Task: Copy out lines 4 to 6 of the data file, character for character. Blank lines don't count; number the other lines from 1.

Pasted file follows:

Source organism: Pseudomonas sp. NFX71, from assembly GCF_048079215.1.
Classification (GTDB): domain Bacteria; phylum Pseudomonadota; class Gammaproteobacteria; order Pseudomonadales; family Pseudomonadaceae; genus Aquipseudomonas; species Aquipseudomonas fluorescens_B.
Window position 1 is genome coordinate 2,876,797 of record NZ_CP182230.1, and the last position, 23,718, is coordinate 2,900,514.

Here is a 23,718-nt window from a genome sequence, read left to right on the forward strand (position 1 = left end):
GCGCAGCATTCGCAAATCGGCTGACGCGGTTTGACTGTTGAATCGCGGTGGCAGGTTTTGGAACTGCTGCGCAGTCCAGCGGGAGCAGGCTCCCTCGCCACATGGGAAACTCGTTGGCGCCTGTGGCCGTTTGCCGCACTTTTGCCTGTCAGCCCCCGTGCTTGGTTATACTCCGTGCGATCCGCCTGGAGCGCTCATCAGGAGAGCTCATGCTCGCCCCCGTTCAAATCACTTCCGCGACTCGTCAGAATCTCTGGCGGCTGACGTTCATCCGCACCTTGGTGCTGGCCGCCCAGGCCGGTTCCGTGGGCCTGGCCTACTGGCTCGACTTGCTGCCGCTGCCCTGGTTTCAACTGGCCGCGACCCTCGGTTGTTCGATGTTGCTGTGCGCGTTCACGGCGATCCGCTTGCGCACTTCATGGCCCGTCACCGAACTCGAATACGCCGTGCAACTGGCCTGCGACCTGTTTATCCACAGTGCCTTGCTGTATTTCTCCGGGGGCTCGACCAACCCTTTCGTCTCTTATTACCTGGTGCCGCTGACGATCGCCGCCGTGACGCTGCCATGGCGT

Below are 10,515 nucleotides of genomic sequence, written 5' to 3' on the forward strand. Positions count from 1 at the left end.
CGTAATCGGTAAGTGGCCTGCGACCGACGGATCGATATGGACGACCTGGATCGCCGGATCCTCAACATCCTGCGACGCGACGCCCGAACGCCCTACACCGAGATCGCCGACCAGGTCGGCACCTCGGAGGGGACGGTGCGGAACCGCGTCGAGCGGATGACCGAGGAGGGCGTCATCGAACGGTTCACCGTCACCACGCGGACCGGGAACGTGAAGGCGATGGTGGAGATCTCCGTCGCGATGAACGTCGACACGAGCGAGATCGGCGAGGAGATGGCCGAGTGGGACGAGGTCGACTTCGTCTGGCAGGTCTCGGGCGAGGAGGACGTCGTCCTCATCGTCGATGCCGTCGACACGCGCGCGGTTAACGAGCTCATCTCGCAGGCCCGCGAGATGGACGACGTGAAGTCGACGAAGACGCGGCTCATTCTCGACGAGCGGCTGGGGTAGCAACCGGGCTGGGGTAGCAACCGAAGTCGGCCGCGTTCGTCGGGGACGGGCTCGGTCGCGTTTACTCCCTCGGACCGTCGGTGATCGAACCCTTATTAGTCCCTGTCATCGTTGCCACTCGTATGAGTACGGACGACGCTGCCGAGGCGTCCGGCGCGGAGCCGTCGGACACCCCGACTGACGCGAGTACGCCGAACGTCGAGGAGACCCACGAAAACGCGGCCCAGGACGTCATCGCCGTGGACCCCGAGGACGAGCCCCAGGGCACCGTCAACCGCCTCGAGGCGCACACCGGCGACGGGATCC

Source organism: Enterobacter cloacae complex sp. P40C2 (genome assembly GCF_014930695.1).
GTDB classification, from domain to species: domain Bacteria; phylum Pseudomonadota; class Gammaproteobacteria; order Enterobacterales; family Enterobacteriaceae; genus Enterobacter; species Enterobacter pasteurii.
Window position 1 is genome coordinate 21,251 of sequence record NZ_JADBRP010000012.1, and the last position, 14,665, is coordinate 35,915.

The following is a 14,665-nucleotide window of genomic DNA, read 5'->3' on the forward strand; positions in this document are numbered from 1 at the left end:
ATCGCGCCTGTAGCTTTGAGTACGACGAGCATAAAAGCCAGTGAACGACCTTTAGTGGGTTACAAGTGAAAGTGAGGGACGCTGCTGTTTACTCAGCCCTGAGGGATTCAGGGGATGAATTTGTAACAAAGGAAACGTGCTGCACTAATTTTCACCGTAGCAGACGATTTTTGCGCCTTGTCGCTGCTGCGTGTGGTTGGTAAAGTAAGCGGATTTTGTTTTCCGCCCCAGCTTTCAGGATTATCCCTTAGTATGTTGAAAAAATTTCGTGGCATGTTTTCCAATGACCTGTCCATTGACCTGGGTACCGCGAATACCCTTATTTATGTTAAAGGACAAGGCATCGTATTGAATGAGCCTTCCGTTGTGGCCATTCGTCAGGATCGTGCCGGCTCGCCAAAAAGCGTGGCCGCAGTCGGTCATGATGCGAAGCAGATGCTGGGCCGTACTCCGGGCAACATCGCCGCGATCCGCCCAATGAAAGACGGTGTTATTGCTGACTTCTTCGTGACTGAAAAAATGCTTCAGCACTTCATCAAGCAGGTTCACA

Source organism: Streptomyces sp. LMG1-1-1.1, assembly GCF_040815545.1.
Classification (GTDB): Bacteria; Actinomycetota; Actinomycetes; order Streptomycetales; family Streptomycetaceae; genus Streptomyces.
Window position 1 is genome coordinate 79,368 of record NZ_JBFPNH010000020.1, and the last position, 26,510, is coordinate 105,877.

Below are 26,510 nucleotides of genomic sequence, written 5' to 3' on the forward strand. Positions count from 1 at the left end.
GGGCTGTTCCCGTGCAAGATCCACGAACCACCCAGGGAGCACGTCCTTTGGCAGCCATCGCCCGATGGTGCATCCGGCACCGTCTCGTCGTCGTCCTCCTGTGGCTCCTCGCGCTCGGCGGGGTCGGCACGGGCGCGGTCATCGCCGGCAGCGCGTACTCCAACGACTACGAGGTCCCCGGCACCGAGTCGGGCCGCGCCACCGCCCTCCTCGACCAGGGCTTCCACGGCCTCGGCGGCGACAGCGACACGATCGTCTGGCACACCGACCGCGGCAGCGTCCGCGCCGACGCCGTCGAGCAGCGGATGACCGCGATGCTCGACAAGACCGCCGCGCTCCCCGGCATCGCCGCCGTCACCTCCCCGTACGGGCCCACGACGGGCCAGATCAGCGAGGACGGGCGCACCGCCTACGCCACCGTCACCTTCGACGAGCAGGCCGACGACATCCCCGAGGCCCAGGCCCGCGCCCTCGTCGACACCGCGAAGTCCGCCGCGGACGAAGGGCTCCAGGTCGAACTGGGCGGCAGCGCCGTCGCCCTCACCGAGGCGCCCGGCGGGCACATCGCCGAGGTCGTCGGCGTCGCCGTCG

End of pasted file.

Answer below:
Here is a 23,718-nt window from a genome sequence, read left to right on the forward strand (position 1 = left end):
GCGCAGCATTCGCAAATCGGCTGACGCGGTTTGACTGTTGAATCGCGGTGGCAGGTTTTGGAACTGCTGCGCAGTCCAGCGGGAGCAGGCTCCCTCGCCACATGGGAAACTCGTTGGCGCCTGTGGCCGTTTGCCGCACTTTTGCCTGTCAGCCCCCGTGCTTGGTTATACTCCGTGCGATCCGCCTGGAGCGCTCATCAGGAGAGCTCATGCTCGCCCCCGTTCAAATCACTTCCGCGACTCGTCAGAATCTCTGGCGGCTGACGTTCATCCGCACCTTGGTGCTGGCCGCCCAGGCCGGTTCCGTGGGCCTGGCCTACTGGCTCGACTTGCTGCCGCTGCCCTGGTTTCAACTGGCCGCGACCCTCGGTTGTTCGATGTTGCTGTGCGCGTTCACGGCGATCCGCTTGCGCACTTCATGGCCCGTCACCGAACTCGAATACGCCGTGCAACTGGCCTGCGACCTGTTTATCCACAGTGCCTTGCTGTATTTCTCCGGGGGCTCGACCAACCCTTTCGTCTCTTATTACCTGGTGCCGCTGACGATCGCCGCCGTGACGCTGCCATGGCGT

Below are 10,515 nucleotides of genomic sequence, written 5' to 3' on the forward strand. Positions count from 1 at the left end.